Of corals and birds: how seabird-derived nitrogen influences coral reef nitrogen cycling over time


Anne Lorrain

Project type



IsBlue, région Bretagne, Labex Corail

Project duration

Start Date


End Date



Seabirds transfer nutrients from the ocean to their nesting sites (Fig 1.), shaping local productivity and the physiology of adjacent reef-building corals in the case of remote tropical islets, such as those in the southwest Pacific 1-5.

Figure 1. Schematic diagram illustrating the origin and fate of nitrogen in coral ecosystems. Modified from Lorrain et al. 2017.

  The CACAO project investigates the role of guano excreted by seabirds on nitrogen cycling and more generally the chemistry of coastal waters near remote coral reefs, both in the present and in the past, using retrospective analyses in coral cores to reconstruct fluctuations in nitrogen inputs and seabird populations. The processes involved in the transfer of nitrogen to the reef are still unclear, as well as the link between seabird biomass and nitrogen available to corals. Here, we propose to trace the fate and dynamics of seabird-derived nitrogen (N) inputs over the last 50 years in several Pacific atolls with different histories in terms of bird populations related to the morphology of the islets but also to the presence or absence of rodents. Rodents such as rats have a strong impact on seabird populations, either by direct predation or by modification of their habitat; their presence thus leads to a decrease in their population and to guano inputs towards adjacent reefs. The study of the mechanisms of nutrient enrichment as well as the time scales of the return of these nutrients following eradication and how quickly adjacent ecosystems benefit is therefore central to defining effective conservation measures. To do this, we will measure the nitrogen isotopic composition (δ15N) of nitrate in seawater, groundwater beneath the islets, and organic matter bound to the skeleton of massive Porites coral (CS-δ15N) at several sites (islets/atolls) contrasted in terms of morphology, number of seabirds, and rodent history. Preliminary results indeed suggest that the brackish water lens located under the islets would act as a powerful bioreactor, and would be the key mechanism for nitrate enrichment of the reef. The first CS-δ15N records over only a few years also revealed that guano-derived nitrogen inputs to the reef flat were assimilated by coral throughout the year and its lifetime, demonstrating the potential of CS-δ15N records to reconstruct nitrogen supply by seabirds over historical timescales, providing a valuable tool for reef management and future conservation studies.   Reférences:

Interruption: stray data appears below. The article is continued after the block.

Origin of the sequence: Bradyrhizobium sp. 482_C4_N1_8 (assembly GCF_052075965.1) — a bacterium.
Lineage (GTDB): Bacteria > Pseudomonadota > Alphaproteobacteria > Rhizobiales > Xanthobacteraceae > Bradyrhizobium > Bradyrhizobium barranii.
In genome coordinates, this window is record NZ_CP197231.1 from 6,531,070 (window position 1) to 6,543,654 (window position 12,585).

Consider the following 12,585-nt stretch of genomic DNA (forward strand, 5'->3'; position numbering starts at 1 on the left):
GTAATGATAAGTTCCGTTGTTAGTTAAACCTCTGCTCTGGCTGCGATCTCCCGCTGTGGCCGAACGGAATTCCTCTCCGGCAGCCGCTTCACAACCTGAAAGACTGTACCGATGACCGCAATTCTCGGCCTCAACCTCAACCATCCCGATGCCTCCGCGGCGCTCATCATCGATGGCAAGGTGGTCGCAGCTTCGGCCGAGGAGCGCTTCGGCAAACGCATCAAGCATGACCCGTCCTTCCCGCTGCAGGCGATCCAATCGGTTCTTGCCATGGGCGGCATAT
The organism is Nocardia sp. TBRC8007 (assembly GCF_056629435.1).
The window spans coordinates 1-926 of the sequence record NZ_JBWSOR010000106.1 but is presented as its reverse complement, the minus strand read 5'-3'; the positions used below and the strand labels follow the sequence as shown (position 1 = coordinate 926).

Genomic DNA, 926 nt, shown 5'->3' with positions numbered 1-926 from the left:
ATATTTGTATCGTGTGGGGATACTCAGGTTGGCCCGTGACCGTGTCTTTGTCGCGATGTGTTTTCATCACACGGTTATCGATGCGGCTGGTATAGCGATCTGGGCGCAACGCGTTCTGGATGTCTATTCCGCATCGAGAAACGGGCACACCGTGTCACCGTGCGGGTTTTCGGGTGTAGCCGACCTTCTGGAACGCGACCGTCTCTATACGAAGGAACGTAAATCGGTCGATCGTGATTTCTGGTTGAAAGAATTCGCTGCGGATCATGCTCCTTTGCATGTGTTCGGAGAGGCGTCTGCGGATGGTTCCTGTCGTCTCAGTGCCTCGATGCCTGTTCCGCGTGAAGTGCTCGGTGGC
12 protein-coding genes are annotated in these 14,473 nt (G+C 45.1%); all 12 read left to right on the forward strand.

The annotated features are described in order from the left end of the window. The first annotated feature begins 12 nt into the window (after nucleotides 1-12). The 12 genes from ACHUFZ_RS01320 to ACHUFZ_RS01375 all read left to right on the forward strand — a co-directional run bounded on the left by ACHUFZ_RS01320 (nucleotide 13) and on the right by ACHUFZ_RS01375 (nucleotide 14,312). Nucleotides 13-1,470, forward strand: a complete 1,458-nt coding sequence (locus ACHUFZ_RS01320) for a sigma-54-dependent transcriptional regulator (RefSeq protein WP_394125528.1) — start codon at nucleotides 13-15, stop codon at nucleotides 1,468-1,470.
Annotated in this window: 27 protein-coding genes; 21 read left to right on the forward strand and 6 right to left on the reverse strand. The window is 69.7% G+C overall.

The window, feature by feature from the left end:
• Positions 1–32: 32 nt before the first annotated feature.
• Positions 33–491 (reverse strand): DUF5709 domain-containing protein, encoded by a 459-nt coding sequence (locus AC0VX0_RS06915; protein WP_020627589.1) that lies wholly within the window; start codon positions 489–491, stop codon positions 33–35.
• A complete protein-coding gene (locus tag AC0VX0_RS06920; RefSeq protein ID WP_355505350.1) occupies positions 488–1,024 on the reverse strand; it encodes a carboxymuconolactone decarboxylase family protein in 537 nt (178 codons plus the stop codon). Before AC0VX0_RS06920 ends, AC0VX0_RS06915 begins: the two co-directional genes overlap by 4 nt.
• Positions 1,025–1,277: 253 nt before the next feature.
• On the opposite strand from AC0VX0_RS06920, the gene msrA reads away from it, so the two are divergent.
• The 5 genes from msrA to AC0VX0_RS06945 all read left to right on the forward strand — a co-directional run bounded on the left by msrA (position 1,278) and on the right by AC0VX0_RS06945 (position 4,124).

1. Lorrain et al. Seabirds supply nitrogen to reef-building corals on remote Pacific islets. Sci. Rep. 7, 3721 (2017).
  2. Thibault, M. et al. Seabird-derived nutrients supply modulates the trophic strategies of mixotrophic corals. Front. Mar. Sci.8:790408. doi: 10.3389/fmars.2021.790408 (2022).
  3. Graham, N. A. J. et al. Seabirds enhance coral reef productivity and functioning in the absence of invasive rats. Nature 559, 250–253 (2018).
  4. Benkwitt, C. E., Wilson, S. K. & Graham, N. A. J. Seabird nutrient subsidies alter patterns of algal abundance and fish biomass on coral reefs following a bleaching event. Glob. Change Biol. 25, 2619–2632 (2019).
  5. Benkwitt, C. E., Gunn, R. L., Le Corre, M., Carr, P. & Graham, N. A. J. Rat eradication restores nutrient subsidies from seabirds across terrestrial and marine ecosystems. Curr. Biol. 31, 2704-2711.e4 (2021).

The team



  • F. Houlbrèque
  • E. Vidal
  • Nouméa

Max Planck Institute

  • N. Duprey
  • A Martinez Garcia